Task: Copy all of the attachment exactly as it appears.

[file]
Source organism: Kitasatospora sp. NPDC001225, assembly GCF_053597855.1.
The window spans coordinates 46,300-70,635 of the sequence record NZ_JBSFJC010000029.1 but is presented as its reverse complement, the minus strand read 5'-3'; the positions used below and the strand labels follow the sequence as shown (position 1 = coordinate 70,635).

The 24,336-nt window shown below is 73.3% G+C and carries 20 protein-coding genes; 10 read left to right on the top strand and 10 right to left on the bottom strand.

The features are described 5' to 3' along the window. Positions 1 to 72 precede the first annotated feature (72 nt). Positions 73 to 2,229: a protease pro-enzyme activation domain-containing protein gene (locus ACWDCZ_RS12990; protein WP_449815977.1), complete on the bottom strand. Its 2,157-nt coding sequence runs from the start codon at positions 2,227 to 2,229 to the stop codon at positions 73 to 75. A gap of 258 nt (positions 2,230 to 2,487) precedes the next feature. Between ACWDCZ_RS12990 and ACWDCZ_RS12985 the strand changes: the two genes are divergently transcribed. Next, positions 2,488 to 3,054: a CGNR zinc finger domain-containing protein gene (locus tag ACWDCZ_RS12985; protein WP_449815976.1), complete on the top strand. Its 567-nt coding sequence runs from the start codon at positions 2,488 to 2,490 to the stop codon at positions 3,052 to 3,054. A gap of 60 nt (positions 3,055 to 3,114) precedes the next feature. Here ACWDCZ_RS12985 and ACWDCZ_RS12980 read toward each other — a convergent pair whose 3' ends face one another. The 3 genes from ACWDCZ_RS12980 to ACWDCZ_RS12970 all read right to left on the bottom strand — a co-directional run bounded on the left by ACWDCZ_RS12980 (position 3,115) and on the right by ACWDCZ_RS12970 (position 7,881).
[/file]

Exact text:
Source organism: Kitasatospora sp. NPDC001225, assembly GCF_053597855.1.
The window spans coordinates 46,300-70,635 of the sequence record NZ_JBSFJC010000029.1 but is presented as its reverse complement, the minus strand read 5'-3'; the positions used below and the strand labels follow the sequence as shown (position 1 = coordinate 70,635).

The 24,336-nt window shown below is 73.3% G+C and carries 20 protein-coding genes; 10 read left to right on the top strand and 10 right to left on the bottom strand.

The features are described 5' to 3' along the window. Positions 1 to 72 precede the first annotated feature (72 nt). Positions 73 to 2,229: a protease pro-enzyme activation domain-containing protein gene (locus ACWDCZ_RS12990; protein WP_449815977.1), complete on the bottom strand. Its 2,157-nt coding sequence runs from the start codon at positions 2,227 to 2,229 to the stop codon at positions 73 to 75. A gap of 258 nt (positions 2,230 to 2,487) precedes the next feature. Between ACWDCZ_RS12990 and ACWDCZ_RS12985 the strand changes: the two genes are divergently transcribed. Next, positions 2,488 to 3,054: a CGNR zinc finger domain-containing protein gene (locus tag ACWDCZ_RS12985; protein WP_449815976.1), complete on the top strand. Its 567-nt coding sequence runs from the start codon at positions 2,488 to 2,490 to the stop codon at positions 3,052 to 3,054. A gap of 60 nt (positions 3,055 to 3,114) precedes the next feature. Here ACWDCZ_RS12985 and ACWDCZ_RS12980 read toward each other — a convergent pair whose 3' ends face one another. The 3 genes from ACWDCZ_RS12980 to ACWDCZ_RS12970 all read right to left on the bottom strand — a co-directional run bounded on the left by ACWDCZ_RS12980 (position 3,115) and on the right by ACWDCZ_RS12970 (position 7,881).